Intelligence: Watching The Black Holes

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July 29, 2008:The CIA is having a hard time monitoring nine ungoverned areas around the area, and that's a big deal in the intel world. These "black holes" are ideal hiding places for Islamic terrorists, and some have been found in many of these lawless areas.

The most well known black hole is the tribal areas (Pushtun and Baluchi) along the Pakistan-Afghan border. This place, like most black holes, has been one for thousands of years. Alexander the Great spoke (well, complained, actually) about it 2,400 years ago.

Further to the north, there are vast stretches of Central Asia that would make for a splendid black hole, except for the fact that the area is very sparsely inhabited, and rather thoroughly monitored by some of the most effective police states on the planet (mainly China and Russia.) You can be alone up there, but not unnoticed. However, it's such a large area, that even the local secret police have a hard time keeping up, and Islamic terrorists have been found, often after being there for several years.

But off to the west, you do have a black hole in the Caucasus, along the southern Russian border. A really nasty place, full of bandits and roughnecks of the most vile sort. You really need a good introduction to survive in this black hole. Many Islamic terrorist do, but they also know that they could be sold out by mercenary minded locals at any time.

To the south, we have Arabia, where someone with enough cash can disappear, either in the (expensive) comfort of one of the commercial minded Arab Gulf States, or further south in Yemen (where smaller bribes are demanded and the cost of living is lower.)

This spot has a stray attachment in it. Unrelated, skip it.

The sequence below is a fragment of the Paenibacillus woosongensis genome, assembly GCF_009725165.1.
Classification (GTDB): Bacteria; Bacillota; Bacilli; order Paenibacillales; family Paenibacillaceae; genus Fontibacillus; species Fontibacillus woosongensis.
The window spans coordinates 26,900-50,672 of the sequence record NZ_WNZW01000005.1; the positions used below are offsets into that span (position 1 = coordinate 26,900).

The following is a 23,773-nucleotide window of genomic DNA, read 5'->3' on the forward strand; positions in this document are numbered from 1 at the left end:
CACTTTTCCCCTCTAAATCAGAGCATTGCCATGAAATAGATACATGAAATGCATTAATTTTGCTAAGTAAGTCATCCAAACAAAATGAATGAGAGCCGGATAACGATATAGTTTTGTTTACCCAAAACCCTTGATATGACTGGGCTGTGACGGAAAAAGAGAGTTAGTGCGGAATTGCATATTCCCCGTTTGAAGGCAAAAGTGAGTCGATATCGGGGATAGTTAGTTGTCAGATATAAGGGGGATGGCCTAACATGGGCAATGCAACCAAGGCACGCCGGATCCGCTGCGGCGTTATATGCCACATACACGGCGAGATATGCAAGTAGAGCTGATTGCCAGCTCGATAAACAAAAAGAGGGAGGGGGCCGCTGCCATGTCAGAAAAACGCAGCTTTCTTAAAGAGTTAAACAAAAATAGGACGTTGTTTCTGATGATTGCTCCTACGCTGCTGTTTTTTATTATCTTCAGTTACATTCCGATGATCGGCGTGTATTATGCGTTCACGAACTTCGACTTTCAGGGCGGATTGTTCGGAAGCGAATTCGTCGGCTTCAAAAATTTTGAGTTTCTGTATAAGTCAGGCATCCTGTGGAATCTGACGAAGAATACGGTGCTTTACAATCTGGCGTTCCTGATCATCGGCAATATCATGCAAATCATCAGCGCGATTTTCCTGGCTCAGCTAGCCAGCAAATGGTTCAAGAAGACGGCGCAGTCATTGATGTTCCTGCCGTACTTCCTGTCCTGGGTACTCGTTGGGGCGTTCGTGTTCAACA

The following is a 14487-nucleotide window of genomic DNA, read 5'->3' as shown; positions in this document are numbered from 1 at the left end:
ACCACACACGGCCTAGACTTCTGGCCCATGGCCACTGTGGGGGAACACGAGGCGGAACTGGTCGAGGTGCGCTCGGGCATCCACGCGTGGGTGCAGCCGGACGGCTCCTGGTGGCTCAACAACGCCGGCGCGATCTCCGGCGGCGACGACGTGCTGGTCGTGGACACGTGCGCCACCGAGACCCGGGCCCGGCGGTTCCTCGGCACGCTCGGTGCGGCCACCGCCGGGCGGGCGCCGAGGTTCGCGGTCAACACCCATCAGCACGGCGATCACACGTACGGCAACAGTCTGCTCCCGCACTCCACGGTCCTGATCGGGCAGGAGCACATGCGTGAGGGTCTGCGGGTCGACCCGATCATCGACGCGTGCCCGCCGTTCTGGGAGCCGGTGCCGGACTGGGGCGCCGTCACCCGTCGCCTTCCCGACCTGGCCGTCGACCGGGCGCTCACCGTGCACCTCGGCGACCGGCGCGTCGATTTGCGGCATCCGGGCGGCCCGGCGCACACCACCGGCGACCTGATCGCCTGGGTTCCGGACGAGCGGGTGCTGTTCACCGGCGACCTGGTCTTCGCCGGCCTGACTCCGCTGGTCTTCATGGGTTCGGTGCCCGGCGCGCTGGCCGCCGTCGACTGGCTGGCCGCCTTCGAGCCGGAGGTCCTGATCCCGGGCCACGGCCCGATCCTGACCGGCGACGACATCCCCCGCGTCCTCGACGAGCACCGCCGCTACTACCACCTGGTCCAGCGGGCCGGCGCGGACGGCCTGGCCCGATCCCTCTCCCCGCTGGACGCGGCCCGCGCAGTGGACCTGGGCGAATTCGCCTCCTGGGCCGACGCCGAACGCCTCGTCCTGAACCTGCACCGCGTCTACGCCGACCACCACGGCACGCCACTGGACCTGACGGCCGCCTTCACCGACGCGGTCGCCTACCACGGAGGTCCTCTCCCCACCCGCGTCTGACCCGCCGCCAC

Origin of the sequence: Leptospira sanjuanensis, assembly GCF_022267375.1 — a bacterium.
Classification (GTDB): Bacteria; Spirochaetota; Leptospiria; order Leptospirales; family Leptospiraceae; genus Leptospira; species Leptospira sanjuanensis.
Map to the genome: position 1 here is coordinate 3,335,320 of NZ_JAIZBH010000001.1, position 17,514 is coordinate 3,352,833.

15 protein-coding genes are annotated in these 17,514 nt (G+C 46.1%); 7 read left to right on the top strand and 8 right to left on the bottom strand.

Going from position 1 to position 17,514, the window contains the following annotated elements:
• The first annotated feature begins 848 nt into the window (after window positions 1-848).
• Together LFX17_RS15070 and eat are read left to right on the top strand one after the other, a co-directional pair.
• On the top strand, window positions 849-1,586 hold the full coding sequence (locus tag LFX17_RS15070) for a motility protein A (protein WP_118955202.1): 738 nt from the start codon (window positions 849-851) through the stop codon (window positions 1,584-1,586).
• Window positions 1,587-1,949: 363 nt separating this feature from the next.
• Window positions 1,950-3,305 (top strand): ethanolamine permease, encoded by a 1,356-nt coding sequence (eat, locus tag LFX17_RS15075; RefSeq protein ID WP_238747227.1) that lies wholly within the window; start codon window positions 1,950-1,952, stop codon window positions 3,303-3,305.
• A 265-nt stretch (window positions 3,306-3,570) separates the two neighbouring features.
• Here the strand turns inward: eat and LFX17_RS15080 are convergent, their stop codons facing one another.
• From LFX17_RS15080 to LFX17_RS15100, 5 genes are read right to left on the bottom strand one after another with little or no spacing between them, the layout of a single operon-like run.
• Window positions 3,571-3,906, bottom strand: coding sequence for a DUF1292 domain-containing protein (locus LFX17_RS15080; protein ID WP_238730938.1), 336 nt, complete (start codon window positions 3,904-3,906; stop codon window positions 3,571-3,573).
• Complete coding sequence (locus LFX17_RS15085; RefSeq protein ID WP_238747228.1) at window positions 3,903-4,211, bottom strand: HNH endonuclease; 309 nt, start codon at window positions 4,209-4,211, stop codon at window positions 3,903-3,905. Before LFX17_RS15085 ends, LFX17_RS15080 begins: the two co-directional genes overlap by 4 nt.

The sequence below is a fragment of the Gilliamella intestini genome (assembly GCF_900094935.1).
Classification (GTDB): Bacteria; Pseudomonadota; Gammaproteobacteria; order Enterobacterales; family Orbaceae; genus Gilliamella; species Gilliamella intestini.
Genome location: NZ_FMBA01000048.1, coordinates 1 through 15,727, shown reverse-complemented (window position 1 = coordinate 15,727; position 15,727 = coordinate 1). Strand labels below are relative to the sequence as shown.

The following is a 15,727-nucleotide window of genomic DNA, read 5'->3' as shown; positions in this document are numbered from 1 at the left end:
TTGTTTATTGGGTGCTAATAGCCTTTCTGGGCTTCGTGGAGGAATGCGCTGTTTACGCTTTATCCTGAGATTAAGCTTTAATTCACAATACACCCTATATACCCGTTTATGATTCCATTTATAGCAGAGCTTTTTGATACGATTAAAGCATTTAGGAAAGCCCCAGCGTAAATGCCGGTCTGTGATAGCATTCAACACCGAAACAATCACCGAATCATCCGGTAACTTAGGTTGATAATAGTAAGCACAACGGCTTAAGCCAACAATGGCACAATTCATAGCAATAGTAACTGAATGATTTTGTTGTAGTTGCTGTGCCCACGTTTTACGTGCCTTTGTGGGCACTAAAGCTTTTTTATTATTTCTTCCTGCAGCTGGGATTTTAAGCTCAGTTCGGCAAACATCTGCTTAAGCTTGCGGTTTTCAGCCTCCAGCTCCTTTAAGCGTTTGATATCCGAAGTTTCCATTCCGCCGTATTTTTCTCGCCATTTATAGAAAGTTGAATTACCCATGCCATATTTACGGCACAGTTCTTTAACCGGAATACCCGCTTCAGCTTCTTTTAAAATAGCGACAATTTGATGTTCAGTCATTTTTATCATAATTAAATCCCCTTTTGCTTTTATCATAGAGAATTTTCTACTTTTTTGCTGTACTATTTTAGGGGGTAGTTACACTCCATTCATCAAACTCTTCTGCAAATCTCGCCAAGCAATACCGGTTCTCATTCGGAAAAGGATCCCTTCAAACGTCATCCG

Africa has several black holes. The most well known one is Somalia, which has been one for centuries. Then there's the Congo, which could be considered one big black hole, but actually gets more black holish the farther you get from the Congo river. Eastern Congo has been unsettled for a long time, and southwestern Congo (Katanga) is almost as good (as black holes go).

Just to the north there is the Sahel, a semi desert area just below the Sahara, and going from the Atlantic to Chad (in the center of the continent.) Nasty climate, and the nomads have to be paid off, and watched carefully, but it all makes for a great hideout. Hundreds ofIslamic terrorists are believed to be hiding out here at the moment.

The Sulu Sea and Celebes (or Sulawesi) Sea, and surrounding islands (Mindanao, Bali, Sulawesi) have long been a popular hideout for pirates and exiles of all sorts. Still is, and because of the largely Moslem population, it's an easy place to Islamic terrorists to blend in and disappear. The hand of government has never been very heavy in this part of the world.

In South American, we have the Colombia-Venezuela border, rendered lawless by a four decade old leftist revolution in Colombia. Locals tend to keep their heads down, and don't hassle strangers, especially strangers with guns and a bit of attitude.

To the north we have the Guatemala-Mexican border. Again, a leftist rebel movement on the Mexican side, and a general state of lawlessness on the Guatemalan side, have created the kind of place you can hide out in. Especially if you speak Spanish and look subversive.

The CIA has a presence in all of these areas, although inside Russia it has to depend a bit on Russian intelligence agencies, and good will. Each of these areas is dangerous for Americans, and local agents are usually recruited. All these areas get a lot of attention from spy satellites and high flying reconnaissance aircraft. But, as the saying goes, you really have to be there, on the ground, to get an effective feel for the place. And even then, the best you can do is observe. Going in is a major military exercise, even if it's only with commandos.

 


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